Apr 28, 2020 - Politics & Policy

House cancels plan to return from recess next week

Photo: Alex Wong/Getty Images

The House will not return from recess on May 4 as previously planned, Majority Leader Steny Hoyer (D-Md.) said Tuesday.

Why it matters: The decision, which Hoyer said Democratic leaders made after consulting with the House physician, follows outcry from some members who had safety concerns. The Senate still plans to come back on May 4.

  • The number of coronavirus cases in D.C. are still rising, and two nearby counties are considered hotspots, Hoyer said. The House physician told Hoyer that "there was a risk to members that is one he would not recommend taking."
  • The majority leader added that the House will return once Congress and the Trump administration come closer to a deal on the next coronavirus relief package.

The other side: House Republicans have been pushing to return to the Hill, arguing that members of Congress are essential workers.

  • Hoyer told reporters that he hopes to come to an agreement with GOP leaders on how to continue committee work virtually, including hearings and markups.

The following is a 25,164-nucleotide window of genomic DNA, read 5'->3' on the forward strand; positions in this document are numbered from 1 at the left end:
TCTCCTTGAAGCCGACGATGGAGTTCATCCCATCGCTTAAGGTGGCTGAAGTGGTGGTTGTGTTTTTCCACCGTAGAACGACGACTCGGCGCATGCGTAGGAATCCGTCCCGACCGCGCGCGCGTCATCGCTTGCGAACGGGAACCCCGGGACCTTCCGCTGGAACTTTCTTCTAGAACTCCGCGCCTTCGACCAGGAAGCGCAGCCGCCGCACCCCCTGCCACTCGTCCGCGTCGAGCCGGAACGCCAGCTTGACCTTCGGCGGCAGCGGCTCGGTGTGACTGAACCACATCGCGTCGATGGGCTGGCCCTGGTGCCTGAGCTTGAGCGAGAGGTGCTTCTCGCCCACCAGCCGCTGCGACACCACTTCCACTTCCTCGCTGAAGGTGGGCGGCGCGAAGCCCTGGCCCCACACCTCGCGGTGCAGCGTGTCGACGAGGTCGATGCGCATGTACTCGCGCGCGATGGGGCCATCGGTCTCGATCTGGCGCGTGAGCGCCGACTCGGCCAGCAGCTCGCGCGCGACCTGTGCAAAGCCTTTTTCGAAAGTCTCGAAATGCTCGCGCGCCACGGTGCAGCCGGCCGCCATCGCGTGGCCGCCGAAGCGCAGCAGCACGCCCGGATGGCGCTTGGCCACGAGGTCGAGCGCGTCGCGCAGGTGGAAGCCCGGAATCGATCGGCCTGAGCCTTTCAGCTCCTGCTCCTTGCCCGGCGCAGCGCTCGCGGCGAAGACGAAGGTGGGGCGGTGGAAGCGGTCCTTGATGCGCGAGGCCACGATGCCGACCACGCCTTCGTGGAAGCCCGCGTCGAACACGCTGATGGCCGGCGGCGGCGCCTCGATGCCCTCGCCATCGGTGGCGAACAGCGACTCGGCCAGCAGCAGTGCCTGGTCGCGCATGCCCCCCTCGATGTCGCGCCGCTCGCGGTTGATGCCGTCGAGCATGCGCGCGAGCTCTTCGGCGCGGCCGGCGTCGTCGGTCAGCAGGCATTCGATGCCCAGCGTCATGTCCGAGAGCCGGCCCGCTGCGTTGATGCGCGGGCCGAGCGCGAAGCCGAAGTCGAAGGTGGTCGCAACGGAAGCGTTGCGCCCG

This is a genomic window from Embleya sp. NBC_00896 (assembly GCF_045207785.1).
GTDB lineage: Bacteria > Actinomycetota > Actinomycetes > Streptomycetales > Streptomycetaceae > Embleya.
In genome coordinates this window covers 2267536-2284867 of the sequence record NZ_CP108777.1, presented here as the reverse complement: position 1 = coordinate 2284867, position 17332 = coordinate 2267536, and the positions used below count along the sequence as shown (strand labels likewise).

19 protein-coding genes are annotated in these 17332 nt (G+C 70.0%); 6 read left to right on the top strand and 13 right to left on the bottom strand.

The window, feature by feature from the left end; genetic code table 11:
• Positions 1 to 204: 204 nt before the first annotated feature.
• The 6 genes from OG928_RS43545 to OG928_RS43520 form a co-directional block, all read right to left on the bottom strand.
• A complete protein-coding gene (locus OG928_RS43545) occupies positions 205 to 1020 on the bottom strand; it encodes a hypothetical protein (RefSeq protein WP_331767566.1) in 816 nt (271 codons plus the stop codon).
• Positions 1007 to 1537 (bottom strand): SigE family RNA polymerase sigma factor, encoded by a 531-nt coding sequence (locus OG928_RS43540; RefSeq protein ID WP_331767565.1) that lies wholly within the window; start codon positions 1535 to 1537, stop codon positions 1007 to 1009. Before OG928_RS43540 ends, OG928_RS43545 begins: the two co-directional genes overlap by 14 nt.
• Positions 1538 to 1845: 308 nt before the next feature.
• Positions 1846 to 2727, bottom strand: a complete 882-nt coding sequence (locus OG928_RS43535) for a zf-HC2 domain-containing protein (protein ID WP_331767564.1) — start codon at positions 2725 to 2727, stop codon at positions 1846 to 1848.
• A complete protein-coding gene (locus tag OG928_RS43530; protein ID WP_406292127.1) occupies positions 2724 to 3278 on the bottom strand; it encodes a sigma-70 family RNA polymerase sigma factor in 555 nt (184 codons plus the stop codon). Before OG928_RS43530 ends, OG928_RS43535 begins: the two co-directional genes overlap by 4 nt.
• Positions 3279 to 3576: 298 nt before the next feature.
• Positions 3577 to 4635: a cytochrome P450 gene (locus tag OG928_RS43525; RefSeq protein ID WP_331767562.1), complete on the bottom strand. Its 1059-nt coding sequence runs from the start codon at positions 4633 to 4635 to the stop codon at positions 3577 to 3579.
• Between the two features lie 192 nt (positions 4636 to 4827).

• Hoyer stressed that all members have been working daily to help their districts.

The big picture: Capitol Hill is a potential petri dish for the virus. Many lawmakers fit high-risk profiles because they're over 60, have underlying health conditions and are mixing in close quarters with staff and reporters after spending time in various cities across the country.

Go deeper

Cities' budget woes worsen with increased social unrest

Illustration: Sarah Grillo/Axios

Cities were already furloughing workers and considering cutting back essential services — including public safety — because of the dramatic drops in the local tax revenue that funds them. Now they're also dealing with turmoil in their streets.

Why it matters: "Unfortunately, the increasing levels of social unrest across the country reallocated efforts and scarce resources away from the former focus of getting state, regional and local economies back to some semblance of normalcy," per Tom Kozlik, head of municipal strategy and credit at HilltopSecurities.

The Athletic lays off 8% of staff, implements company-wide pay cut

Adam Hansmann (left) and Alex Mather (right), co-founders of The Athletic. Photo: Steph Gray, courtesy of The Athletic

The Athletic is laying off nearly 8% of staff, 46 people, according to an internal memo obtained by Axios.

Why it matters: It's the latest media company that's been been forced to take drastic measures to survive the economic fallout from the coronavirus. Like many sports media outlets, The Athletic has been particularly impacted by the loss of live sports.

Unpacking a surprise jobs report

Illustration: Rebecca Zisser/Axios

Can we trust this morning's surprisingly good employment report?

  • The short answer: Yes.